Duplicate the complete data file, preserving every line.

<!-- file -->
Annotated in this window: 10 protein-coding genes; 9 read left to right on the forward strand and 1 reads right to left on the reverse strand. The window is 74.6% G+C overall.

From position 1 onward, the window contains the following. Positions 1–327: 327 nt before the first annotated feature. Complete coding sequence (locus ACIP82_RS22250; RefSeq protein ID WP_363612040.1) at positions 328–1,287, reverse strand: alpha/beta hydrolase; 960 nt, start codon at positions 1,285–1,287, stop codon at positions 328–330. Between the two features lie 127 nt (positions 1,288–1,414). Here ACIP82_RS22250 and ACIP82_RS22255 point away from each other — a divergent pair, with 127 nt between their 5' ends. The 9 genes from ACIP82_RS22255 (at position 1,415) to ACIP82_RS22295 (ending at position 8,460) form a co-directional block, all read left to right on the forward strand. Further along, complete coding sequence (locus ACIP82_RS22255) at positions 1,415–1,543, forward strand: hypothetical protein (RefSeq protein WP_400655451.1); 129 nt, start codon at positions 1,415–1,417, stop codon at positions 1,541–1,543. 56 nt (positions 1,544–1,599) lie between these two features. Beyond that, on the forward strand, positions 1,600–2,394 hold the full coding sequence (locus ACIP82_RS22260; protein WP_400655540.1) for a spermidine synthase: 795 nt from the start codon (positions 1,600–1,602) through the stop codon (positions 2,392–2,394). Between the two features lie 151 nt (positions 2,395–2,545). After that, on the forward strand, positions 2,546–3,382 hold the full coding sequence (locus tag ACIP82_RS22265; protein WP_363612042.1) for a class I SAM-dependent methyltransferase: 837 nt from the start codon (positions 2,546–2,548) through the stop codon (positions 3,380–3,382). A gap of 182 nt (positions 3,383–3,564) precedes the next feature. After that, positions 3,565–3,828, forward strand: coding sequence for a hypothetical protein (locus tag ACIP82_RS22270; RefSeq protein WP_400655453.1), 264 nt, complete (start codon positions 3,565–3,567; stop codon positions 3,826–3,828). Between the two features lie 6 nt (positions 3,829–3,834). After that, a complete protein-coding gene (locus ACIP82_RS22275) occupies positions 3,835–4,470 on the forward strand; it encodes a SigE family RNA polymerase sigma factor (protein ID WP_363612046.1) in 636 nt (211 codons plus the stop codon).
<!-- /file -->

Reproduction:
Annotated in this window: 10 protein-coding genes; 9 read left to right on the forward strand and 1 reads right to left on the reverse strand. The window is 74.6% G+C overall.

From position 1 onward, the window contains the following. Positions 1–327: 327 nt before the first annotated feature. Complete coding sequence (locus ACIP82_RS22250; RefSeq protein ID WP_363612040.1) at positions 328–1,287, reverse strand: alpha/beta hydrolase; 960 nt, start codon at positions 1,285–1,287, stop codon at positions 328–330. Between the two features lie 127 nt (positions 1,288–1,414). Here ACIP82_RS22250 and ACIP82_RS22255 point away from each other — a divergent pair, with 127 nt between their 5' ends. The 9 genes from ACIP82_RS22255 (at position 1,415) to ACIP82_RS22295 (ending at position 8,460) form a co-directional block, all read left to right on the forward strand. Further along, complete coding sequence (locus ACIP82_RS22255) at positions 1,415–1,543, forward strand: hypothetical protein (RefSeq protein WP_400655451.1); 129 nt, start codon at positions 1,415–1,417, stop codon at positions 1,541–1,543. 56 nt (positions 1,544–1,599) lie between these two features. Beyond that, on the forward strand, positions 1,600–2,394 hold the full coding sequence (locus ACIP82_RS22260; protein WP_400655540.1) for a spermidine synthase: 795 nt from the start codon (positions 1,600–1,602) through the stop codon (positions 2,392–2,394). Between the two features lie 151 nt (positions 2,395–2,545). After that, on the forward strand, positions 2,546–3,382 hold the full coding sequence (locus tag ACIP82_RS22265; protein WP_363612042.1) for a class I SAM-dependent methyltransferase: 837 nt from the start codon (positions 2,546–2,548) through the stop codon (positions 3,380–3,382). A gap of 182 nt (positions 3,383–3,564) precedes the next feature. After that, positions 3,565–3,828, forward strand: coding sequence for a hypothetical protein (locus tag ACIP82_RS22270; RefSeq protein WP_400655453.1), 264 nt, complete (start codon positions 3,565–3,567; stop codon positions 3,826–3,828). Between the two features lie 6 nt (positions 3,829–3,834). After that, a complete protein-coding gene (locus ACIP82_RS22275) occupies positions 3,835–4,470 on the forward strand; it encodes a SigE family RNA polymerase sigma factor (protein ID WP_363612046.1) in 636 nt (211 codons plus the stop codon).